Last night, the Native American Law Students Association brought to campus a genre-defying work that tackled a variety of urgent but under-addressed national issues.

Written by Native-American playwright Mary Kathryn Nagle and directed by Madeline Sayet, “Sliver of a Full Moon” centers on the passing of the Violence Against Women Reauthorization Act of 2013, which restored legal authority to tribes for the prosecution of crimes committed by non-natives on tribal lands for the first time since this authority was taken away in 1978. Billie Jo Rich and Lisa Brunner, two activists who portray themselves in the play, gave testimonies to Congress in 2013 that were ultimately integral to the act’s passage.

“There’s a saying: ‘Congress sneezes, and Indians end up in the hospital.’” History and American Studies professor Ned Blackhawk said.

A large part of the play’s aim is to educate about the complexities and failings of the laws that govern Native Americans today. Nagle said that while the VAWA was a “huge victory” for Native Americans, it does not extend to tribes in Alaska, and even the tribes that are covered will only be able to prosecute certain types of crimes. The testimonies presented in the play, which are direct transcripts of real-life testimonies, are by women who have suffered because of the absence of such protections.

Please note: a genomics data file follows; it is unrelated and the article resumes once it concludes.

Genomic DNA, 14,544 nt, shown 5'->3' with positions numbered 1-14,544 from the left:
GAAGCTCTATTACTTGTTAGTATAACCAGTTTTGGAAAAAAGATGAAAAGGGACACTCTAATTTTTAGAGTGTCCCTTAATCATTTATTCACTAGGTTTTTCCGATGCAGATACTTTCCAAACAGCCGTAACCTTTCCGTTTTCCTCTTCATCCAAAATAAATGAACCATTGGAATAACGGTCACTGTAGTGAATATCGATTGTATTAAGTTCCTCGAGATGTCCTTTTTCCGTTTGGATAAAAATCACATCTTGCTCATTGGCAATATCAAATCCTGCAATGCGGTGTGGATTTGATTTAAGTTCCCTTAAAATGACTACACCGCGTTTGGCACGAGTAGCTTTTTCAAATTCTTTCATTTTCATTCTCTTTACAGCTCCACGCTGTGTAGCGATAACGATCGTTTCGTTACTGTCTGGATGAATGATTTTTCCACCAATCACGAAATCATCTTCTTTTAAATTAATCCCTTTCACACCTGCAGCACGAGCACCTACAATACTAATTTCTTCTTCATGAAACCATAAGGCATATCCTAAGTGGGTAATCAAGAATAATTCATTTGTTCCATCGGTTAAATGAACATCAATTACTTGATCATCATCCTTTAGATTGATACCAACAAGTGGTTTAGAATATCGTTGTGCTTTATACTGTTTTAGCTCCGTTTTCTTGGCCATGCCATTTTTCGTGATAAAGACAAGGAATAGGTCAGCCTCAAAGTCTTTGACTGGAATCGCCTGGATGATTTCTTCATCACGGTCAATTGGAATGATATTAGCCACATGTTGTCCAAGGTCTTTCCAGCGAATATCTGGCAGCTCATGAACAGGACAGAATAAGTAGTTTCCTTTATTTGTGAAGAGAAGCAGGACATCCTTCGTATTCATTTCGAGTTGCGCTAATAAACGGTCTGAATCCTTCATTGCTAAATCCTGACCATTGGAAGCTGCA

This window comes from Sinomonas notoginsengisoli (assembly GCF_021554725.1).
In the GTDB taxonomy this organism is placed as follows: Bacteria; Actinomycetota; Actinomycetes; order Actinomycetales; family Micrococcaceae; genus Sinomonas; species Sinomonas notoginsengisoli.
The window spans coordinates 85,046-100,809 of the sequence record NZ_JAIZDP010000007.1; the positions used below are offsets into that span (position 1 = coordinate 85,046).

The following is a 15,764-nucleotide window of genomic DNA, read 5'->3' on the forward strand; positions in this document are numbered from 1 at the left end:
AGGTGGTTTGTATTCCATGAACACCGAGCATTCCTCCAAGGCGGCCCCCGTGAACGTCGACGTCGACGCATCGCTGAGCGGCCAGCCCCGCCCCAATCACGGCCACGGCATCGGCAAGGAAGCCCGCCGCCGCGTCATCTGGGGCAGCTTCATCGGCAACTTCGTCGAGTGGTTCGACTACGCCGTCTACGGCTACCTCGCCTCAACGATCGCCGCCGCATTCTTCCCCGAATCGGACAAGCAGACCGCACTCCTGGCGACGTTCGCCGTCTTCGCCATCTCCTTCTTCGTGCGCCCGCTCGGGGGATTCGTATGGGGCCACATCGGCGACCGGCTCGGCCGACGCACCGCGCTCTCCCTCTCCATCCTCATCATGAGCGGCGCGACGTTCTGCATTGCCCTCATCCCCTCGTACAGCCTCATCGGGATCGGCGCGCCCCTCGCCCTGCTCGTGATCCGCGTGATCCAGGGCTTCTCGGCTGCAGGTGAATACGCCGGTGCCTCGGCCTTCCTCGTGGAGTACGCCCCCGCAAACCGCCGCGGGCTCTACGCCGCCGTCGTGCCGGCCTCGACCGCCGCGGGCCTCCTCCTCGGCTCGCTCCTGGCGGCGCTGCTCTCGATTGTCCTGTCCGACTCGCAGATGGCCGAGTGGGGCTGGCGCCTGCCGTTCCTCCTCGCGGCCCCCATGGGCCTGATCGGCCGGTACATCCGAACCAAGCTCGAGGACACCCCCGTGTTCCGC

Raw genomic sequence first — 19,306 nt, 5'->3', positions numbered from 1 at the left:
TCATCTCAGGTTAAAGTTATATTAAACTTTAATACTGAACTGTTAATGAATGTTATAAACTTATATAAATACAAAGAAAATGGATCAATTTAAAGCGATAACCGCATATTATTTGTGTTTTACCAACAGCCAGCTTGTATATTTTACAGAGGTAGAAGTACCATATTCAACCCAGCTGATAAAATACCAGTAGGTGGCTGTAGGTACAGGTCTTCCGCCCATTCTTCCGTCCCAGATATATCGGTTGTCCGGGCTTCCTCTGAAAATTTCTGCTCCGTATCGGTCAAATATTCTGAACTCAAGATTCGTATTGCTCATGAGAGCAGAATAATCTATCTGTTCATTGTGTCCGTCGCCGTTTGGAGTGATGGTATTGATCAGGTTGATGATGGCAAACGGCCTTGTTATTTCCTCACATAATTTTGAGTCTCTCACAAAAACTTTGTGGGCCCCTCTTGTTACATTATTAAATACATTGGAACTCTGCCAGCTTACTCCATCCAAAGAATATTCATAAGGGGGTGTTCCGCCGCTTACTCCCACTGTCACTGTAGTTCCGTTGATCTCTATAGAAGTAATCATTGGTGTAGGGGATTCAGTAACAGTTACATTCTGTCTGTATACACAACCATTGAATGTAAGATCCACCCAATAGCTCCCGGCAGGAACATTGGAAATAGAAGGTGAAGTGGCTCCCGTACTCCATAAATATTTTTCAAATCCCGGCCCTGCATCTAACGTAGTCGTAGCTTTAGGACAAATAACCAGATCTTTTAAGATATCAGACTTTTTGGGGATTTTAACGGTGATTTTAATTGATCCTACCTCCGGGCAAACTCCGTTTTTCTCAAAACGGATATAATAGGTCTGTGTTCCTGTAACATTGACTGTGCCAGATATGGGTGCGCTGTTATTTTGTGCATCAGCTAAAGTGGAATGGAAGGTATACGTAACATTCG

The unedited testimonies presented in the play are unique in modern theater and give it much of its emotive force, according to Nagle and Sayet. Nagle, who played Millich in Tuesday night’s performance, said she experienced firsthand the personal nature of the activists’ speeches when she felt unable to fully replicate the emotions behind the testimonies.

“Me struggling to speak Diane’s words really underscored the need to create a space where people can tell their own stories,” Nagle said.

Sayet said the play also highlights a culture and a people that have been largely omitted from modern theater. In modern drama, she explained, the norm is red face — non-Native actors playing Native characters in a way that often relies on exoticizing stereotypes.

The format of “Sliver of a Full Moon” is a departure from traditional Western theater, Nagle said, noting that rather than being a master over the characters, the playwright assumes a cooperative role.

“What we’re doing is very indigenous to the land in that everyone is a storyteller,” Nagle said.

“Sliver of a Full Moon” featured several Native-American undergraduates in Tuesday night’s cast and was co-sponsored by several Native-American organizations on campus. The Blue Feather Drum Group, for example, wrote a song to commemorate the event. Dineé Dorame ’15, an actor in the play and founder of Native-American women’s organization Yale Sisters of All Nations , attended a “Teach In” at the Native American Cultural Center in February as a preface to the event. For many of the people involved, “Sliver of a Full Moon” coming to campus was part of a wider increase in Native-American activism on campus. Discussing the Law School, Reed Bobroff, one of the play’s undergraduate actors, said “Having a Native American cohort has changed that place,” adding that the NALSA had brought many “high-level” speakers to campus. CQ Blackhawk said he thought it would be “one of the best things we’ve ever done.”

“The amount of support we’ve gotten from various entities on campus is incredible,” said Reed Bobroff ’16, one of the play’s actors.